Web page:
Tuesday, June 19, 2018
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A grim future with climate change

By: - Reporter / @amyremoINQ
/ 06:07 AM July 22, 2017

Last week, a report produced by the Asian Development Bank (ADB) and the Potsdam Institute for Climate Impact Research (PIK) cited a few alarming statistics that could spell the world’s future.

Entitled “A Region at Risk: The Human Dimensions of Climate Change in Asia and the Pacific,” the report painted a grim picture of how the Southeast Asian region, in particular, would fare if governments and the private sector do not address the climate change crisis.

As stated in the report: “unabated climate change would bring devastating consequences to countries in Asia and the Pacific with the temperature increase over the Asian landmass expected to reach 6 degrees Celsius by the end of the century under a business as usual scenario.” Here are some of the projections:


10 times: increase in the number of hot days in the fast growing cities in Asia Pacific by the end of the 21st century

$52 billion: average global flood losses by 2050

$58 billion: estimated cumulative loss in value of reef related fisheries in Southeast Asia from 2000 to 2050 with unabated climate change

50 percent: by which rice yields in the Philippines, Indonesia, Thailand and Vietnam could decline without efforts to combat climate change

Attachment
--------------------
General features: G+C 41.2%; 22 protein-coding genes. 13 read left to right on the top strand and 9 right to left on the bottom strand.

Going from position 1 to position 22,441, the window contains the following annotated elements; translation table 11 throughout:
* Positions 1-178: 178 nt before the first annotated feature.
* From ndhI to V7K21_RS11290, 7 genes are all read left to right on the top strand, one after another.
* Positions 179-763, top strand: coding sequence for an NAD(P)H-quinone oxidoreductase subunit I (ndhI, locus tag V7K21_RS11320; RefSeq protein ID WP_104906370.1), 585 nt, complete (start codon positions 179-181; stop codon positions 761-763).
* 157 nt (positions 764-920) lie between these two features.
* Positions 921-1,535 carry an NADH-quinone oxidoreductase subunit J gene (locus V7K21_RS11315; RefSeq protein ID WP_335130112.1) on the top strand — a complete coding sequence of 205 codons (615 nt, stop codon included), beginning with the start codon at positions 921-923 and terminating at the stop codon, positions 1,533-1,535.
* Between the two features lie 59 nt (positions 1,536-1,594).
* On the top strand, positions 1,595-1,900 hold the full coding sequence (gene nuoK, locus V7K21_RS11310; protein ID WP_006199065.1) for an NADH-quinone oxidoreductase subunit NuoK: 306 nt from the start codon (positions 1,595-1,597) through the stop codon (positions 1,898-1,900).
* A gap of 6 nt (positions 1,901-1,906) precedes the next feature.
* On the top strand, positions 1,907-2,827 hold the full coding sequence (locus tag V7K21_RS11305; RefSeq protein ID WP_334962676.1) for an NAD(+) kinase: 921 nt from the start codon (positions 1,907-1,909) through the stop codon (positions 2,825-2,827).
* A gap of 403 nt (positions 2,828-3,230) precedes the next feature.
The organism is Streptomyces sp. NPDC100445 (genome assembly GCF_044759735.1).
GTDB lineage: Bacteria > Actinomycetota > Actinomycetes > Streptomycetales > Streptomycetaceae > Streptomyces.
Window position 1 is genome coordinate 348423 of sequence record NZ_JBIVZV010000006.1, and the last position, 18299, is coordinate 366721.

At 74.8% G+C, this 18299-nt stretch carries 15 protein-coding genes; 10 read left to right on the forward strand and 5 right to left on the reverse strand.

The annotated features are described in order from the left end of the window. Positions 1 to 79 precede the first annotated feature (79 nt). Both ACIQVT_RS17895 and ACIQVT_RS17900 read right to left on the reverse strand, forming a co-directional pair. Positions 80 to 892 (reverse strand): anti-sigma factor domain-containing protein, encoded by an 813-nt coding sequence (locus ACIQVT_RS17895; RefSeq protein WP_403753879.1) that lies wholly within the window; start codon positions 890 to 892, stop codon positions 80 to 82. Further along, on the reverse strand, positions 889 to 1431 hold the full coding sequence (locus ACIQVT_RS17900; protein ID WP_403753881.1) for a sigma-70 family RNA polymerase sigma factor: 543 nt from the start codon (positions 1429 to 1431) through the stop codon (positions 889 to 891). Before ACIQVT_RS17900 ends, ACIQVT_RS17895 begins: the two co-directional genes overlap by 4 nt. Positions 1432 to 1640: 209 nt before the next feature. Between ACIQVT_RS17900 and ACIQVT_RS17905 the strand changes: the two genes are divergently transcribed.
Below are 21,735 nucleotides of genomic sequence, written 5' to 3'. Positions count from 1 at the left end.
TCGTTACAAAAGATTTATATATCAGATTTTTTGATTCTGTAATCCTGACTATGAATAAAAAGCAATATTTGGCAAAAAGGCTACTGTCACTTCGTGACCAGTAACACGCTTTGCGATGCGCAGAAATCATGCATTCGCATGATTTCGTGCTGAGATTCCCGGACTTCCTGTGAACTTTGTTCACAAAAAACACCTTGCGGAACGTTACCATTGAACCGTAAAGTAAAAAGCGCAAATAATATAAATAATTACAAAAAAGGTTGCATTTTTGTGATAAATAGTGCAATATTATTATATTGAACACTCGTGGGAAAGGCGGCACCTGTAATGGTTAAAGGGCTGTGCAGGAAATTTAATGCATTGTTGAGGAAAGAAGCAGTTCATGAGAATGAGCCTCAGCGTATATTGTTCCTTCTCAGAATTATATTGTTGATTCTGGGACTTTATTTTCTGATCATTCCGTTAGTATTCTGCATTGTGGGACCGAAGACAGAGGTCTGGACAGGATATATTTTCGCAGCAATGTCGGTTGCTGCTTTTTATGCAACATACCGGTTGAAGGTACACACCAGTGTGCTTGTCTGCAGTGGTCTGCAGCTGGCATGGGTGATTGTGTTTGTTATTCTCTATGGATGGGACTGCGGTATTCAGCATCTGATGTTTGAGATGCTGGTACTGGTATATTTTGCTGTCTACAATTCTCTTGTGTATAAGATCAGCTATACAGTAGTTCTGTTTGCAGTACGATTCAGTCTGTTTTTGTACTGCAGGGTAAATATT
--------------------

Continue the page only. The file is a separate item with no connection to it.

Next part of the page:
Real threats

The report further projected that more intense typhoons and tropical cyclones are expected to hit Asia and the Pacific with rising global mean temperatures. Under a business-as-usual scenario, annual precipitation is expected to increase by up to 50 percent over most land areas in the region.

It also noted that coastal and low-lying areas will be at an increased risk of flooding. Nineteen of the 25 cities most exposed to a one-meter sea-level rise are located in the region, seven of which are in the Philippines alone.

The threats are thus real.


And countries like the Philippines—earlier reported to be among the world’s top 10 countries most affected by extreme weather events and catastrophes in terms of fatalities and economic losses—should take a more proactive stance in addressing the issue of climate change.

Real estate contribution

Fortunately, many of the country’s sectors and industries are already at the forefront of implementing “green” measures aimed at ensuring the sustainability of their respective operations.

In the Philippine real estate industry for instance, there has been a more conscious effort to go green and sustainable in terms of construction, architecture, and design. And it should do so, because the industry can play a significant role in slashing carbon emissions over the next decade.

A report by the World Economic Forum (WEF) last year claimed that the real estate industry is a significant contributor to gas emissions.

The said report pointed out that the real estate industry consumes over 40 percent of global energy annually; about 20 percent of total global greenhouse gas emissions originate from buildings; and that buildings use 40 percent of raw materials globally, among others.

Miguel Guerrero, chair of Green Architecture Advocacy Philippines, had cited the pressing need for green architecture given the country’s susceptibility to natural disasters.

“As the Philippines is in a typhoon belt and the ring of fire, the country is susceptible to typhoons, earthquakes and volcanic eruptions. These are a huge threat to the sustainability in the country… We have an urgent need to design and build more disaster resilient structures and communities and this is critical at the moment,” Guerrero had said.

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